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Home / International News / South Korea says alliance with US ‘as robust as ever’

South Korea says alliance with US ‘as robust as ever’

Muslim Times(Web Desk) -South Korea says its alliance with the United States remains “as robust as ever,” two days after US President Donald Trump suggested that he would end the US’s annual war games with the South and bring American soldiers in the region back home.

“The alliance between South Korea and the United States is as robust as ever,” South Korea’s Foreign Minister Kang Kyung-wha said at a press conference with US Secretary of State Mike Pompeo and Japanese Foreign Minister Taro Kono in Seoul on Thursday.

“The joint South Korea-US military exercise is a matter for the South Korea-United States alliance. In terms of that, it is an issue that should be decided by military authorities,” she added.

Following a first-ever summit with North Korean leader Kim Jong-un in Singapore, Trump suggested he would halt its “provocative” joint military drills with South Korea.

“The war games are very expensive, we pay for the majority of them,” Trump told a news conference in Singapore. “Under the circumstances, that we’re negotiating… I think it’s inappropriate to be having war games.”

“We will be stopping the war games, which will save us a tremendous amount of money, unless and until we see the future negotiation is not going along like it should. But we’ll be saving a tremendous amount of money. Plus, I think it’s very provocative,” Trump said.

The annual drills have in the past been a major source of tension on the Korean Peninsula but have also been considered by Seoul and Tokyo as a bulwark against perceived North Korean aggression.

Japan reacted with concern at Washington’s plans to end military exercises with Seoul, saying such drills were vital for East Asian security.

At the end of that summit, Trump and Kim signed a brief, broadly-worded document according to which both sides committed to working “towards complete denuclearization of the Korean Peninsula.”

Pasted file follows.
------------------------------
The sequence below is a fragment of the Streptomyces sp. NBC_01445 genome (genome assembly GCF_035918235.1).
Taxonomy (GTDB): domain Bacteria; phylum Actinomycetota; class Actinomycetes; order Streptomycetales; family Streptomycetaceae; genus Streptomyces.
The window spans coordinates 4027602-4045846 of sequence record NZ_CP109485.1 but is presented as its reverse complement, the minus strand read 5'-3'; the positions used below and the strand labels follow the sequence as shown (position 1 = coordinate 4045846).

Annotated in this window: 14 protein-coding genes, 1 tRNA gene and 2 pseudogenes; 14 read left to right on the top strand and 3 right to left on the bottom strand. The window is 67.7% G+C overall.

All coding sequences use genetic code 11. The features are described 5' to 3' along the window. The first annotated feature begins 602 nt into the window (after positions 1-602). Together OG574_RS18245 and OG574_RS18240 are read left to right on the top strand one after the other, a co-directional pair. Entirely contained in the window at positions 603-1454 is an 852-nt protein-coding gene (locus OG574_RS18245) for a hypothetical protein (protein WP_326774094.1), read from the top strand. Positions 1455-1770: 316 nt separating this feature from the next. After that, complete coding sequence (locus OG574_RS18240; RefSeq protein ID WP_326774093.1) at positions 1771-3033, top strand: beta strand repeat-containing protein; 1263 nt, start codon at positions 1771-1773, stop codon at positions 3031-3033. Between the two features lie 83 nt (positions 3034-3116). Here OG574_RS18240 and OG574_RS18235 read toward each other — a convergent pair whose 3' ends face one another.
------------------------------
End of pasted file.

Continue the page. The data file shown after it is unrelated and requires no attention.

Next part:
The top diplomats from the US, South Korea, and Japan on Thursday promised to work together to ensure that Pyongyang would abandon its nuclear weapons program.

Pompeo, who is tasked by the US president with leading follow-on negotiations, stressed that North Korea was committed to giving up its nuclear activities but said it would “be a process, not an easy one.”

The US secretary of state also met South Korean President Moon Jae-in, who said the world had escaped the threat of war after this week’s Singapore summit between the US and North Korean leaders.

“There have been many analyses on the outcome of the summit, but I think what’s most important was that the people of the world, including those in the United States, Japan, and Koreans, have all been able to escape the threat of war, nuclear weapons, and missiles,” Moon told Pompeo during the bilateral meeting.

The Trump-Kim summit came after a remarkable turnaround by both the US and North Korea. Last year saw the pair slinging insults at each other and trading threats of military attacks.

The US and the United Nations (UN) have imposed rounds of sanctions on North Korea over its weapons programs over the last several years.

Despite the summit and the document signed by the US and North Korean leaders, the Trump White House has failed to work out any specifics for North Korea’s potential denuclearization or even a sustainable road map for future relations with Pyongyang. As a result, much remains hinged on follow-on diplomacy.

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